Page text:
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immunotherapy

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Cancer cell gene deactivation boosts immunotherapy for head, neck cancers: Study

Researchers find that combination of immunotherapy and removal of a cancer cell gene can not only slow the growth and spread of tumours in the head and neck but also significantly remove cancer stem cells associated with cancer relapse
Cancer cell gene deactivation boosts immunotherapy for head, neck cancers: Study(Twitter/headandneckcan)
Cancer cell gene deactivation boosts immunotherapy for head, neck cancers: Study(Twitter/headandneckcan)
Updated on Mar 24, 2021 10:41 AM IST
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ANI |

New combination of immunotherapies shows great promise for treating lung cancer

In a recent study, researchers have established in lab settings that a novel combination of two forms of immunotherapy can be highly effective for treating lung cancer, which causes more deaths than any other form of cancer.
In a recent study, researchers have established in lab settings that a novel combination of two forms of immunotherapy can be highly effective for treating lung cancer, which causes more deaths than any other form of cancer.(ANI)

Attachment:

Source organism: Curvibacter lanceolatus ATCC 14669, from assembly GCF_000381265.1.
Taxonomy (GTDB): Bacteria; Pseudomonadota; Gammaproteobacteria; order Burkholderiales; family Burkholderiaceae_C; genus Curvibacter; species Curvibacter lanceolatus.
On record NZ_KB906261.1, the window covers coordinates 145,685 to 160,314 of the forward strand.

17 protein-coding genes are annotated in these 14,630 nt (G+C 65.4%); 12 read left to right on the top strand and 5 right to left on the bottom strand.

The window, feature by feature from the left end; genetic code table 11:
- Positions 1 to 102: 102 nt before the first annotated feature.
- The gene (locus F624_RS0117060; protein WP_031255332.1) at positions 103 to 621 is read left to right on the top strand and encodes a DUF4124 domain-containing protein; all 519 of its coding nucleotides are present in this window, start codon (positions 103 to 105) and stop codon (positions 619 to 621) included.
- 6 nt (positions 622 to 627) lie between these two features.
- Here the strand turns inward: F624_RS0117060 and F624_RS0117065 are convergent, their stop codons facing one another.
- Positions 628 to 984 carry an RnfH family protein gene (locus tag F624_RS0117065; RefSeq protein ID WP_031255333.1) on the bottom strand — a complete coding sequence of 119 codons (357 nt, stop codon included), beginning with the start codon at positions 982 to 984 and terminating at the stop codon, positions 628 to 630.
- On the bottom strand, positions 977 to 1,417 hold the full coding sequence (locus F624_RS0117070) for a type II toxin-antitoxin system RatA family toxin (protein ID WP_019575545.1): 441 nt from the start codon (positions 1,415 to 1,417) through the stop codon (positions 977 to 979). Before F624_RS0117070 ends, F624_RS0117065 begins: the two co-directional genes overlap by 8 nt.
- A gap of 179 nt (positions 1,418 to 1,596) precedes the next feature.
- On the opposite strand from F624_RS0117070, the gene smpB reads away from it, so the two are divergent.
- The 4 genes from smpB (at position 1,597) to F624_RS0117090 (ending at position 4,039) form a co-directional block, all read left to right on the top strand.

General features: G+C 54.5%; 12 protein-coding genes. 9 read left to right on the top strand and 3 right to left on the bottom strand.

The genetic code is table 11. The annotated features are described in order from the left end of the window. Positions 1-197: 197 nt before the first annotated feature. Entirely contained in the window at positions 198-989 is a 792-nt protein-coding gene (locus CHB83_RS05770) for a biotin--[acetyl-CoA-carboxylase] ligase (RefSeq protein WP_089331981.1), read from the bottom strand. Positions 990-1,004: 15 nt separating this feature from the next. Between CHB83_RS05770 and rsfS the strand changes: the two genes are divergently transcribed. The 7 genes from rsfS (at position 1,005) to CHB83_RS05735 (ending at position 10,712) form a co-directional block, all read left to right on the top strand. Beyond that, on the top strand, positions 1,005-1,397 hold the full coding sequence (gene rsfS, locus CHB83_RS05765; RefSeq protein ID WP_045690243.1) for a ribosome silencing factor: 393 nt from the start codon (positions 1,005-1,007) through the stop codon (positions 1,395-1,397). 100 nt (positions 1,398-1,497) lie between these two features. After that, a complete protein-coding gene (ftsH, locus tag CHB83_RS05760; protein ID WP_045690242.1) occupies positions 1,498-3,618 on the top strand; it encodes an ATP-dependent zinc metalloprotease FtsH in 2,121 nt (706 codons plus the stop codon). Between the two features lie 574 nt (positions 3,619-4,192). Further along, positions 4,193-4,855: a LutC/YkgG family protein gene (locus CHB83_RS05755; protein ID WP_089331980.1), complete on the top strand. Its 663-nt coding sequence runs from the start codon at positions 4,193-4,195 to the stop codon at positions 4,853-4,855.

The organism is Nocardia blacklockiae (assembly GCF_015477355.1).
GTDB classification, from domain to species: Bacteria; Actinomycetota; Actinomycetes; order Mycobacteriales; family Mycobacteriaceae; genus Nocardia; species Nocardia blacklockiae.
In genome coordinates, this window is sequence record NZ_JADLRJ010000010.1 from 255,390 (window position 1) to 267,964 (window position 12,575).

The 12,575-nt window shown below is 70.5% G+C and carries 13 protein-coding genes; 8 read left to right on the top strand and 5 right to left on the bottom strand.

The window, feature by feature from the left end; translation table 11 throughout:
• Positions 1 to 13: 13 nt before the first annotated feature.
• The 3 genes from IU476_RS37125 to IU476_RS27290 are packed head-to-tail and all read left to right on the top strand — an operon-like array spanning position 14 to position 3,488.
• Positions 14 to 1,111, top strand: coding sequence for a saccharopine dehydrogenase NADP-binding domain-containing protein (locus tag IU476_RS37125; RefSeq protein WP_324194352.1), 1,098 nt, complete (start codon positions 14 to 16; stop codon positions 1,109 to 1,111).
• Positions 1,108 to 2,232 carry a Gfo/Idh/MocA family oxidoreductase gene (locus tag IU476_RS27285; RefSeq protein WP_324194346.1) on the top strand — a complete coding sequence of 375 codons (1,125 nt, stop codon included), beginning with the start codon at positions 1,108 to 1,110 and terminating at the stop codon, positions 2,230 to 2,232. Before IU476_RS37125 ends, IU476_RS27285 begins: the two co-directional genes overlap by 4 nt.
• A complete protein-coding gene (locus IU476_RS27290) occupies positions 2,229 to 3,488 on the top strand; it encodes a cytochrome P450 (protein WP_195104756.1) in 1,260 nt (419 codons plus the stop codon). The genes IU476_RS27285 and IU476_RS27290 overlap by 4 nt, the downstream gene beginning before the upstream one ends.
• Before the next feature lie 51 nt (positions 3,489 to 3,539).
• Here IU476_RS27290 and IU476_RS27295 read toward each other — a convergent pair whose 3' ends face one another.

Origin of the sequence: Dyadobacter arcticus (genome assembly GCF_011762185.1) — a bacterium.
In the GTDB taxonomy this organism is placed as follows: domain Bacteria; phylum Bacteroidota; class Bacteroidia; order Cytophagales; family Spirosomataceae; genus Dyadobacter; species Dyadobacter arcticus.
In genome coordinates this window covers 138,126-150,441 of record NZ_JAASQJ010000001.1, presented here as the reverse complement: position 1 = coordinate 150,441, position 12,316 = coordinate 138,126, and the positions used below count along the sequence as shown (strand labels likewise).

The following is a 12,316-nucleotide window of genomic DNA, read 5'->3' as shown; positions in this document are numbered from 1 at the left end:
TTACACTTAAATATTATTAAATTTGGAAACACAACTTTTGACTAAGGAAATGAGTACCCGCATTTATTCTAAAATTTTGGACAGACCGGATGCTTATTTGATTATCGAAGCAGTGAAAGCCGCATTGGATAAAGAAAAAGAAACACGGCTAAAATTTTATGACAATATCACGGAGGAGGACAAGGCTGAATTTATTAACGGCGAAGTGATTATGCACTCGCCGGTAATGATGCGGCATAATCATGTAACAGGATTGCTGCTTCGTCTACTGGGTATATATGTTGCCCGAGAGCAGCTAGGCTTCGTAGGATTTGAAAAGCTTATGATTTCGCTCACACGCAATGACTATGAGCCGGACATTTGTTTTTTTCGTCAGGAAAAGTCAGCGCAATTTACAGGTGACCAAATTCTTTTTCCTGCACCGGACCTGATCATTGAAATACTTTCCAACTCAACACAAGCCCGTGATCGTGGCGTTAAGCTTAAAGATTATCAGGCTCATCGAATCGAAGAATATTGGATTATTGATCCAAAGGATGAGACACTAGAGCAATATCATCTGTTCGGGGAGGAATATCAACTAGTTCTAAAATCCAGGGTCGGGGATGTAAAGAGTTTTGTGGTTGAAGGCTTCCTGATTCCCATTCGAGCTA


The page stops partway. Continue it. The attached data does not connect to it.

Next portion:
In a recent study, researchers have established in lab settings that a novel combination of two forms of immunotherapy can be highly effective for treating lung cancer, which causes more deaths than any other form of cancer.(ANI)
Published on Jan 22, 2021 12:08 PM IST
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ANI |

Cancer patients receiving immunotherapy drugs more prone to heart problems, death from a stroke: Study

A new study has found that the risks of heart failure, irregular heart beat (arrhythmia), inflammation of the heart (myocarditis or pericarditis) or heart-related death such as a heart attack were higher in cancer patients who were receiving immunotherapy drugs as compared to those who were not being treated in this way.
Cancer patients receiving immunotherapy drugs have a higher risk of heart problems(Twitter/RutgersCancer)
Cancer patients receiving immunotherapy drugs have a higher risk of heart problems(Twitter/RutgersCancer)
Updated on Dec 09, 2020 11:40 AM IST
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Washington | By Asian News International | Posted by Zarafshan Shiraz

Oral immunotherapy safe for children allergic to peanuts

Children were seen by a pediatric allergist every two weeks, where they were fed a peanut dose that gradually increases in every visit.
A recent study has claimed that oral immunotherapy given as routine treatment is safe for preschoolers allergic to peanuts.(Unsplash)
A recent study has claimed that oral immunotherapy given as routine treatment is safe for preschoolers allergic to peanuts.(Unsplash)
Updated on Apr 21, 2019 03:17 PM IST
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Asian News International | By Asian News International, Washington D.c.

Novel immunotherapy may treat egg allergy

For a study, participants completed up to four years of egg oral immunotherapy (eOIT) treatment.
While the allergy does seem to go away with age, it can last into the second decade of life for most people.(Unsplash)
While the allergy does seem to go away with age, it can last into the second decade of life for most people.(Unsplash)
Updated on Feb 25, 2019 04:35 PM IST